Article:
In front of me rests the husk of a plane—its wings clipped, its nose shaved off as if by a surgeon paid to make it something it was not—and I want to give it a pronoun, to call it she like my grandfather would have, but that seems offensive in some way.
And then it seems offensive that that seems offensive.
It is the last one left in the graveyard where they used to bury all the great things, all the conveyances of the last great age. The corpses of its brothers and sisters have been hauled away, their skin and bones recycled for the great windowless domes where we live now, sedentary, fixed, and unmoving, our eyes glued to our screens, our screens the only escape we can stomach anymore. Motion sickness is the great affliction of our time. And we don’t like the discomfort, the feeling that something might spill from us other than commands to the servants who do our bidding and clean up our business.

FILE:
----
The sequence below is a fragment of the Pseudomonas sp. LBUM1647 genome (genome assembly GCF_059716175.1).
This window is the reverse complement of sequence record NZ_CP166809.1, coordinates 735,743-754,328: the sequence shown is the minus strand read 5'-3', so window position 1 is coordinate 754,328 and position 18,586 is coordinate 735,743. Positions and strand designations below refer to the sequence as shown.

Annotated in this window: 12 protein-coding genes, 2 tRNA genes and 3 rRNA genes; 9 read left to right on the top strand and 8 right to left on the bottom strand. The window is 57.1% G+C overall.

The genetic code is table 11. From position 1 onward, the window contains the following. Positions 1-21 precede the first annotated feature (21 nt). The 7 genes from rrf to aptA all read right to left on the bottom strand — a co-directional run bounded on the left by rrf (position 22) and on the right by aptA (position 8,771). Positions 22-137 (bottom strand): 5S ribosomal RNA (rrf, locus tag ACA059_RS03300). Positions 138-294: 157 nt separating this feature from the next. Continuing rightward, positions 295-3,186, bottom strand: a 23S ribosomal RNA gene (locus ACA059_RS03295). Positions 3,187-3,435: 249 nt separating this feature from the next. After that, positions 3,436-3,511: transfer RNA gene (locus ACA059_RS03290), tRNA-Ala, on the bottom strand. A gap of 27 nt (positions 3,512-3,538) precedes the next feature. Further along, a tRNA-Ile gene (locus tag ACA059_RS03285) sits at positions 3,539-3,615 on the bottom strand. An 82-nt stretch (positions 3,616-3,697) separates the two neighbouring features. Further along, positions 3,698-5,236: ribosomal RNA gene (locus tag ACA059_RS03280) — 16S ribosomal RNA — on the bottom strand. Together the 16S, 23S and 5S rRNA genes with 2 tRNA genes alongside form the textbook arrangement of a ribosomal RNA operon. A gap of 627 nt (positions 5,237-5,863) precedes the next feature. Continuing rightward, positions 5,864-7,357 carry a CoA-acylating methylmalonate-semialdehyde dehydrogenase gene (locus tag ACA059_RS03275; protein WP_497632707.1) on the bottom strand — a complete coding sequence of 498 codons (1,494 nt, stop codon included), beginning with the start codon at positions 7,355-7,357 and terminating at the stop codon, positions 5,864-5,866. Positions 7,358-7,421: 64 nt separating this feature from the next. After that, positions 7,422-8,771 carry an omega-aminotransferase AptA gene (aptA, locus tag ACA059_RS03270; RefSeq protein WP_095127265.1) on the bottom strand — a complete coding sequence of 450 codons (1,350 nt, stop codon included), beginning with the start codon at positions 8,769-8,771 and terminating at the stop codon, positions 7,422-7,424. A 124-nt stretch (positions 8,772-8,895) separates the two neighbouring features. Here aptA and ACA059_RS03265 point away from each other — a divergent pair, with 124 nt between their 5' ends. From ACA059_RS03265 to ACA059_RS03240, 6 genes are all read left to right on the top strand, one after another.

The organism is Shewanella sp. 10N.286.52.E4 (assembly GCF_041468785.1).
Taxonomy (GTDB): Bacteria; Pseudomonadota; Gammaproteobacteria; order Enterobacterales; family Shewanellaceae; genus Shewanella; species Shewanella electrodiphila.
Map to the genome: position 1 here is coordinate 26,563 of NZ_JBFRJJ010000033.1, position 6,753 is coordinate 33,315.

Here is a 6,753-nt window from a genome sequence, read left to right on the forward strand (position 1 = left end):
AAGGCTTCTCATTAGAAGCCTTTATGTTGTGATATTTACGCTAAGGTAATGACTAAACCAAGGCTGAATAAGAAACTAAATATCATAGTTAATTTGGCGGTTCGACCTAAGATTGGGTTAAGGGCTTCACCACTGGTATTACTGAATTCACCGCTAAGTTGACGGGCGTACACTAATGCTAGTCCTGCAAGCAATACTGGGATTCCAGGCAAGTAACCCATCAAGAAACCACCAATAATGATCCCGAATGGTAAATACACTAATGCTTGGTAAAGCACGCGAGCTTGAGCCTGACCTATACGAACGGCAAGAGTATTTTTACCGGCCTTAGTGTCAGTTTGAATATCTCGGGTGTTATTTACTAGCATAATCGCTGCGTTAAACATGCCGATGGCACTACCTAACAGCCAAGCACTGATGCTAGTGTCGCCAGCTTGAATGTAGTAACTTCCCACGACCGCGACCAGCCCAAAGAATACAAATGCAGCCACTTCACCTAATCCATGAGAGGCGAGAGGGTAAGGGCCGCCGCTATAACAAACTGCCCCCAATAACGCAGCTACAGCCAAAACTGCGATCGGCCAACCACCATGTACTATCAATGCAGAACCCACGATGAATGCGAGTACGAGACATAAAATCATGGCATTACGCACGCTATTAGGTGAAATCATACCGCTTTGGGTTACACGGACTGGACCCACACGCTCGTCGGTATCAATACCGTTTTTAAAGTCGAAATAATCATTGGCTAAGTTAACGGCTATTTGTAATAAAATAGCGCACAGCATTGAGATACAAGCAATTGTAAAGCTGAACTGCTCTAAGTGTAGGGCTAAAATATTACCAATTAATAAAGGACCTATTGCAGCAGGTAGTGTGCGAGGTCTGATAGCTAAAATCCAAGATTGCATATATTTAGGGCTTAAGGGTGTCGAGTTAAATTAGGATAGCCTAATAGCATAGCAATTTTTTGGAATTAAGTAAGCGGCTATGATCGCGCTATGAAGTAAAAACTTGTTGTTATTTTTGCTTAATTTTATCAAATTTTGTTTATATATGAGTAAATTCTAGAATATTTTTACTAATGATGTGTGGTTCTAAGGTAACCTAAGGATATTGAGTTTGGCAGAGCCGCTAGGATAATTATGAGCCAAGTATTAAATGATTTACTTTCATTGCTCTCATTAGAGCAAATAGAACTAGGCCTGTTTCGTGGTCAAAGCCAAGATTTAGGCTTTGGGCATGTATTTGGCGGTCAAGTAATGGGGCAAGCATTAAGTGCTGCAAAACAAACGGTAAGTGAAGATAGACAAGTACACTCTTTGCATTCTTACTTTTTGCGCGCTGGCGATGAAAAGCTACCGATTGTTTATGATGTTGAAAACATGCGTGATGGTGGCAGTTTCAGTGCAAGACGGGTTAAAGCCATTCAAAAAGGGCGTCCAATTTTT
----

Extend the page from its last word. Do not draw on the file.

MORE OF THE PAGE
I am not supposed to be here. ‘Why do you leave your seat?’ they will ask me, without looking up from their screens. ‘What do you think you’ll find out there that you can’t find in here?’ they will say, tapping a query into the repositories to determine which of my thoughts was offensive. They can no longer tell for themselves. They no longer want to.
I will say nothing, but what I will be thinking is about the difference punctuation makes, how looking at the body of a dead plane moved a comma in my mind, and struck a period from existence. I will be thinking about what throwing up in the cockpit of my grandfather’s two-seater meant way back when, and what it means now.
Once, I flew. I never went back.
Once I flew, I never went back.
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